New data gathered from the 2018 Program for International Student Assessment (PISA) has revealed the impact that online learning has had for students and schools around the world.
The report, titled: ‘Effective Policies, Successful Schools’, analysed the policies and practices used in the education systems of the 79 countries and economies that participated in PISA 2018.
According to the data, teachers’ capacity to use technology varies widely between socio-economically advantaged and disadvantaged schools.
On average across OECD countries, 65% of 15-year-olds were enrolled in schools whose principal reported that teachers have the necessary technical and pedagogical skills to integrate digital devices in instruction.
However, the report also highlighted a glaring equity gap, both in Australian schools and across the OECD.
Australia ranked ninth-worst of 77 countries for the equitable allocation of resources between disadvantaged and advantaged schools, with only Colombia, Panama, Peru, Cyprus, Philippines, Mexico. Brazil and Thailand ranking lower.
Australia was one of only eight countries that recorded that socio-economic status has a negative impact on the likelihood of students expecting a high-skill occupation.
Australian Education Union (AEU) federal president, Correna Haythorpe, said the report provides further evidence of the “clear and urgent need for governments to address school funding inequality as an immediate priority for our students”.
“Commonwealth and state/territory bilateral funding agreements will leave public schools under-resourced by tens of billions of dollars by 2023,” Haythorpe said.
“PISA 2018 shows that Australia does not rank well on the global stage when it comes to funding equity for disadvantaged schools, with overall investment significantly behind that of many comparable nations”.
Access to digital resources on the decline
The report found that access to portable computers for Australian students in disadvantaged school has declined by 3% since 2015 whilst access for students in advantaged schools has increased by 9%.
Educational equity has also been impacted by conditions within students’ home environment. For some students, even the basics for learning are not available at home. On average across OECD countries, 9% of 15-year-old students do not have a quiet place to study in their home.
In South Korea – a top PISA performer – one in five students from the 25% most disadvantaged schools reported they do not have a place to study at home, compared to one in 10 students in advantaged schools.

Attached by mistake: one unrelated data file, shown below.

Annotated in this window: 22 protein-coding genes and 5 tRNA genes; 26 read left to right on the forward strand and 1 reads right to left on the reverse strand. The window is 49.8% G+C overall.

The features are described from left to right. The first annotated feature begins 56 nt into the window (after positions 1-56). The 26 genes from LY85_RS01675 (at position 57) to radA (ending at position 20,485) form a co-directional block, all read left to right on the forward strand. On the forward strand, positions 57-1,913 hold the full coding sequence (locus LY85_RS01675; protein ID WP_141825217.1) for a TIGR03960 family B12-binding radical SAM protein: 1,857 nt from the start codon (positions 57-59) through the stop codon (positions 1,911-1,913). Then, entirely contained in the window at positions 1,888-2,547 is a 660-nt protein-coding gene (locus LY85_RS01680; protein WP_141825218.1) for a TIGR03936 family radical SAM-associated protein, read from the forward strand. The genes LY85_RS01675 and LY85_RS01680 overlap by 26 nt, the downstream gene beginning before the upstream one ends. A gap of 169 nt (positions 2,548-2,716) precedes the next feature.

Andreas Schleicher, OECD Director for Education and Skills said that while there was an average of a 1:1 student-computer ratio across the OECD, many principals reported that insufficient computing capacity impacted one in three students.
“This crisis has exposed the many inadequacies and inequities in education systems across the world,” Schleicher said.
“Disadvantaged young people have been particularly affected and every country should do more to ensure that all schools have the resources they need so that every student has an equal opportunity to learn and succeed.”
Students report high self-efficacy
In an encouraging finding from the report as Australia’s students and schools continue to struggle amid the COVID-19 pandemic was that students tend to have a strong belief in their abilities and feel supported by their teachers.
An recent analysis of the PISA 2018 data by the Australian Council for Educational Research (ACER) found that most Australian students believe they usually manage one way or another (93%), and that when they are in a difficult situation, they can usually find their way out of it (86%).
“Students surveyed as 15-year-olds in 2018 would be in their final stages of schooling now, and have faced major challenges this year,” PISA National Project Manager and report co-author, ACER Deputy CEO (Research) Dr Sue Thomson, said.
“The results show that many of them have high levels of self-efficacy – or belief in their own ability – and hold attitudes that may have helped them through these difficult times”.
Ninety-two per cent of 15-year-olds reported ‘I feel proud that I have accomplished things’, while 73% agreed ‘I feel that I can handle many things at a time’. Sixty-seven per cent of students agreed that ‘My belief in myself gets me through hard times’.
The data revealed that female students aren’t as confident, reporting lower self-efficacy than male students. The researchers also found that the most socioeconomically disadvantaged students reported lower self-efficacy than the least disadvantaged students.
However, when it came to being academically resilient, PISA found that 13% of disadvantaged students in Australia overcame their socioeconomic background to go on to high academic performance.
Across the OECD, about 11% of disadvantaged students were identified as being academically resilient.
“While it is encouraging that 13 per cent of Australian students showed academic resilience and overcame their disadvantaged background to do well, this means that 87 per cent of disadvantaged students did not. They continued to perform at a low level,” Dr Thomson said.
“Most disadvantaged students were not academically resilient in 2018 – they performed at a low level. So it is a concern that some of these students may face very poor outcomes after experiencing severe disruption to their education during the pandemic”.